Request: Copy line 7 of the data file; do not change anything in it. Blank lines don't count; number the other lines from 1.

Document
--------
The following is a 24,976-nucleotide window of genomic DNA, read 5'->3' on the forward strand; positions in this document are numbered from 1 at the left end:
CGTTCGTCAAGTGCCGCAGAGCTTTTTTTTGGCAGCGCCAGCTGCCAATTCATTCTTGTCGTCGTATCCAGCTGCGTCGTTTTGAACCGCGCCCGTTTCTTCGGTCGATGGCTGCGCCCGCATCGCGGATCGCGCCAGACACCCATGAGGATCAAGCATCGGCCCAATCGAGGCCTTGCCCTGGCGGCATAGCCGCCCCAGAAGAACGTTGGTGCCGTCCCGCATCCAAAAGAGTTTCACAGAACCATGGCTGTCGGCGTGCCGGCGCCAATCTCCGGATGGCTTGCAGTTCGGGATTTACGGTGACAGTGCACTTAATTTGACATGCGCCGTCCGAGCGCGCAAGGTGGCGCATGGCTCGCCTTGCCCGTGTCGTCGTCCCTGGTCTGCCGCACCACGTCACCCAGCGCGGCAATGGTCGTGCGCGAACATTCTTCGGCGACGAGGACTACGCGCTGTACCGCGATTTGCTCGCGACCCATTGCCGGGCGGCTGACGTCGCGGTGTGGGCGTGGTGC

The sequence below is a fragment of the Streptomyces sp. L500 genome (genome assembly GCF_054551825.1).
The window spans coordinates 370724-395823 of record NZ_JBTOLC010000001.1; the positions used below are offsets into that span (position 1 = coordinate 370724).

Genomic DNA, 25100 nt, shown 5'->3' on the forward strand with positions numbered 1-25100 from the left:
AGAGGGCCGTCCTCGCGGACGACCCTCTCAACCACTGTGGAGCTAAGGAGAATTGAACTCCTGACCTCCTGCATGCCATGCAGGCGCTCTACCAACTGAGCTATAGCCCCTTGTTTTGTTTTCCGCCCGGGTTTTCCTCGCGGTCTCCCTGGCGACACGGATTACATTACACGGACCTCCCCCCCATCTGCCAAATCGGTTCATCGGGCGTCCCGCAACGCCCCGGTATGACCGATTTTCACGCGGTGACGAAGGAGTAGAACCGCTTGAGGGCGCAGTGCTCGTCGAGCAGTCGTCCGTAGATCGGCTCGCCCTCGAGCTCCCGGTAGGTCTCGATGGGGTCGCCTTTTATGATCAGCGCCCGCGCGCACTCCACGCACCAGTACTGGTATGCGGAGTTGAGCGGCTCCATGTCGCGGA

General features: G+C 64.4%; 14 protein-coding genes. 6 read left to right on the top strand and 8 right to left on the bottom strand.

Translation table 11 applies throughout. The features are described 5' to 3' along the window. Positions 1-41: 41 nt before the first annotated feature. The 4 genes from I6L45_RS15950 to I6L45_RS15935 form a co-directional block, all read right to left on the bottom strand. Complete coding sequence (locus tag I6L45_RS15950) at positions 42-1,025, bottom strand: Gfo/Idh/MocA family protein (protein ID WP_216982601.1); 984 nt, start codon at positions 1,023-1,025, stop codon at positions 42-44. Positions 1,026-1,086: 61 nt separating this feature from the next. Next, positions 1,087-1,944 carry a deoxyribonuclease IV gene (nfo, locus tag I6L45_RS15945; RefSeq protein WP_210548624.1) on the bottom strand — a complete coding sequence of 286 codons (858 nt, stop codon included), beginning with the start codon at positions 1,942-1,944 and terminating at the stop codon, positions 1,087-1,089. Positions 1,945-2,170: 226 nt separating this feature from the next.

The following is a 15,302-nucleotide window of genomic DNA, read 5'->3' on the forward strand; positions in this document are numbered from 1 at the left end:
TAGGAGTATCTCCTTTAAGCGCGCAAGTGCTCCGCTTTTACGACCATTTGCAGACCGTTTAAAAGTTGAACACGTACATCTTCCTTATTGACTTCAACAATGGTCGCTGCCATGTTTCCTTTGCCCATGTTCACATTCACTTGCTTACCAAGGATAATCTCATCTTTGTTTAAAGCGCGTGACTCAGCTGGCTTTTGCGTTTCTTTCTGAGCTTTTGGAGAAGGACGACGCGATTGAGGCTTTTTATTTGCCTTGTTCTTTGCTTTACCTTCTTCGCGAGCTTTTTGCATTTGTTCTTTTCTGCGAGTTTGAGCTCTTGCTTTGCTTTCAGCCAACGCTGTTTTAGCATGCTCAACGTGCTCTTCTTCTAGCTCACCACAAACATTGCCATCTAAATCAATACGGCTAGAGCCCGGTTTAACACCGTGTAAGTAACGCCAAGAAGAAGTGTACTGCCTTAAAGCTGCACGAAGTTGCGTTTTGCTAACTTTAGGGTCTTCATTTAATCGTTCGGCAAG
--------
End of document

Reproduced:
General features: G+C 64.4%; 14 protein-coding genes. 6 read left to right on the top strand and 8 right to left on the bottom strand.